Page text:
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Old 06-14-2009, 12:30 PM
Location: Somewhere in northern Alabama
16,858 posts, read 51,363,981 times
Reputation: 27740


Well, our entire main garden has now been planted for another year. This one is about 100' x 75'. In prepping it, I have really become disgusted with the number of rocks and weed roots that have to be repeatedly dealt with. The soil is about 15% rock, and some of the weed grasses are tenacious, even after repeated tilling and tossing out of large rocks and the worst roots and weeds.

I'm considering making an implement to remove the top layer of rocks and roots once and for all, so that the tiller can properly do the job of fluffing the soil and working in amendments. I know it could be done with a backhoe and screener, but that is too big and too expensive.

I know that a lot of gardeners go through the same type of stuff every year (though maybe not to the same extent), and I'm wondering if others see the same value to removing this stuff that I do, and if so how much they would pay to have it done.

I'm thinking of total removal of rocks larger than about 3/4" and the bulk of grass and weed roots and stalks, for a depth of about 8" to 10", leaving a fluffed loam. If you are a gardener, how much would you pay to have this done so that you had a pristene bed in the spring? Say for a plot of 100' x 50'?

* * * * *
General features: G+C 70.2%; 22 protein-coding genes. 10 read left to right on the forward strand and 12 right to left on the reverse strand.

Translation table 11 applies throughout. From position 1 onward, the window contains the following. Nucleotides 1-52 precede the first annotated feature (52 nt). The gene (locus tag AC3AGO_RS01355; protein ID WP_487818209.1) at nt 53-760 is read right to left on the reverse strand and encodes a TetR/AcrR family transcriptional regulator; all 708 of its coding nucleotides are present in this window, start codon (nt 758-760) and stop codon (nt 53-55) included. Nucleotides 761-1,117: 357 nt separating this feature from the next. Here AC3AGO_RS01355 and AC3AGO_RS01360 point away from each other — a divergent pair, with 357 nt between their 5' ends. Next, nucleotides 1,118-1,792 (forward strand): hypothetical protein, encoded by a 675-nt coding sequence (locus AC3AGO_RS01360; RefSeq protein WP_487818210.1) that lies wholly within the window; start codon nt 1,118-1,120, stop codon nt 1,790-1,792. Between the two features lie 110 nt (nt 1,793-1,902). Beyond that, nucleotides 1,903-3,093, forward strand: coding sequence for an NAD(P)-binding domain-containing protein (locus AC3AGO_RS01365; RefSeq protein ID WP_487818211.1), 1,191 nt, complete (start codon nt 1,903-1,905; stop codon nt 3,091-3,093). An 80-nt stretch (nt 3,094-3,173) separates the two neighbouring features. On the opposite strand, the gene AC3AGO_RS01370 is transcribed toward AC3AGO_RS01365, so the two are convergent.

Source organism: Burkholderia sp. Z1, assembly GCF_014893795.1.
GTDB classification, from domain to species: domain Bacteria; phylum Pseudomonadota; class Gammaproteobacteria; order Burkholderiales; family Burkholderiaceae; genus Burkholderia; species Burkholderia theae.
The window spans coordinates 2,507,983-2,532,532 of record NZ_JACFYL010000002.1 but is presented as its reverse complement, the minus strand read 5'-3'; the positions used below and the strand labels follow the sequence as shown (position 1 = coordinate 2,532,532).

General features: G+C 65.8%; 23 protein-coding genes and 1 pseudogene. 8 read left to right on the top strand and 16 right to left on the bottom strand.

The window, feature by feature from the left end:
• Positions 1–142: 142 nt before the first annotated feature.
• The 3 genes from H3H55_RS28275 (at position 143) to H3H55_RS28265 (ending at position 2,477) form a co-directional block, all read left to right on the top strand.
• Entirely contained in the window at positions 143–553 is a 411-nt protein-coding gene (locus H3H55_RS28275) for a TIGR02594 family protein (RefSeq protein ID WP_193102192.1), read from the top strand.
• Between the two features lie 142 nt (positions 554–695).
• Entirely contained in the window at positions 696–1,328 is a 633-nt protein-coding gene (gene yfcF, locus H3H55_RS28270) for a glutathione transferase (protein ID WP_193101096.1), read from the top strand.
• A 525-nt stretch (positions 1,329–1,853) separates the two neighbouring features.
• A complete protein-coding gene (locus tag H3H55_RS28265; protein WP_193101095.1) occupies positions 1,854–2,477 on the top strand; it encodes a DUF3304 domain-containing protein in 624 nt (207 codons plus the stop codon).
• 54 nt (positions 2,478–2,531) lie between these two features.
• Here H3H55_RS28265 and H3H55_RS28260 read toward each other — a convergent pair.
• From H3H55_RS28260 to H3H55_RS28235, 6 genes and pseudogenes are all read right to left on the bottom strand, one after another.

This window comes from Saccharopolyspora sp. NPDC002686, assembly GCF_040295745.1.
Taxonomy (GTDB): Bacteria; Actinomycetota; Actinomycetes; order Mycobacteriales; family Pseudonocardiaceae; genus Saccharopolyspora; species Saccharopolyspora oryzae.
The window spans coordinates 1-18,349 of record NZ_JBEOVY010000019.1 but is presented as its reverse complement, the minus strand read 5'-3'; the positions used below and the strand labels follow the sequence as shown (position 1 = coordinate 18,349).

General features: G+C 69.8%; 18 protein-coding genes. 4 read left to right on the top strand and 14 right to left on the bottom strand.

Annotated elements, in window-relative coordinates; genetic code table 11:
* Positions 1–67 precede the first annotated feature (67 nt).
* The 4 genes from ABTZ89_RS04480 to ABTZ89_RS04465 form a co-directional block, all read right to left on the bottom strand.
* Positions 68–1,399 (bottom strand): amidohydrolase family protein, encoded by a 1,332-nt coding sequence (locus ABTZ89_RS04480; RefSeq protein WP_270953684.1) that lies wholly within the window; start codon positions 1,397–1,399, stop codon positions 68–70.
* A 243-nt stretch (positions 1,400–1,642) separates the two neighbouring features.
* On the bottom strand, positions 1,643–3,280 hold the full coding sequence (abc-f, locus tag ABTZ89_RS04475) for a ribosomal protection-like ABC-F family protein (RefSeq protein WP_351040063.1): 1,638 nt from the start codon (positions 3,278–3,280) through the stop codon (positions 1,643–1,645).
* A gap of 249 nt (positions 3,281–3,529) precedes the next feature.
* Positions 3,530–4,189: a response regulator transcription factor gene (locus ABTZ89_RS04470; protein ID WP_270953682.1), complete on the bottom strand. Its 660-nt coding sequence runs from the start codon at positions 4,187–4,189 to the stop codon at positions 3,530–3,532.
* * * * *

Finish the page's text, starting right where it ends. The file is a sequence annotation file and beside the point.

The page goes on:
The reason I ask is that making such a device wouldn't be cheap and I'd have to not only make money back, but make some income off it as well.

For those of you with gardens that aren't as rough, let's just say I envy you.
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Old 06-14-2009, 08:58 PM
Location: rain city
2,956 posts, read 11,049,601 times
Reputation: 4865
Could sound strange, but I think 15% rock is good? Hard on tillers maybe but small rocks don't really bother the plants any, and they tend to improve drainage. I wouldn't worry about them.

Weeds are something we all just have to live with. To reduce weed growth mulch is good, and not turning over the soil frequently helps too. Turning up the soil exposes the buried dormant weed seeds to surface conditions and causes them to sprout like crazy. If you pull the weeds when they're small before they drop seeds, you can really reduce weeds over a period of time. Then mulch.
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Old 06-14-2009, 09:50 PM
Location: Albemarle, NC
7,730 posts, read 12,452,456 times
Reputation: 1489
It's called a "root rake" and around here, they charge about $300 to bring it out. It fits behind a small tractor and pulls all the big pieces to one edge of the field. We have lots of rocks in the hills here. The longer they stay on site, the more expensive it gets. Since my garden is small and terraced, sort of, it's not worth the cost for me. This will be the only year I actually till the ground completely. Once I get my base established, I just continue to add organic material all winter. Eventually, if composts in place and grows nice big healthy plants. Few weeds too.

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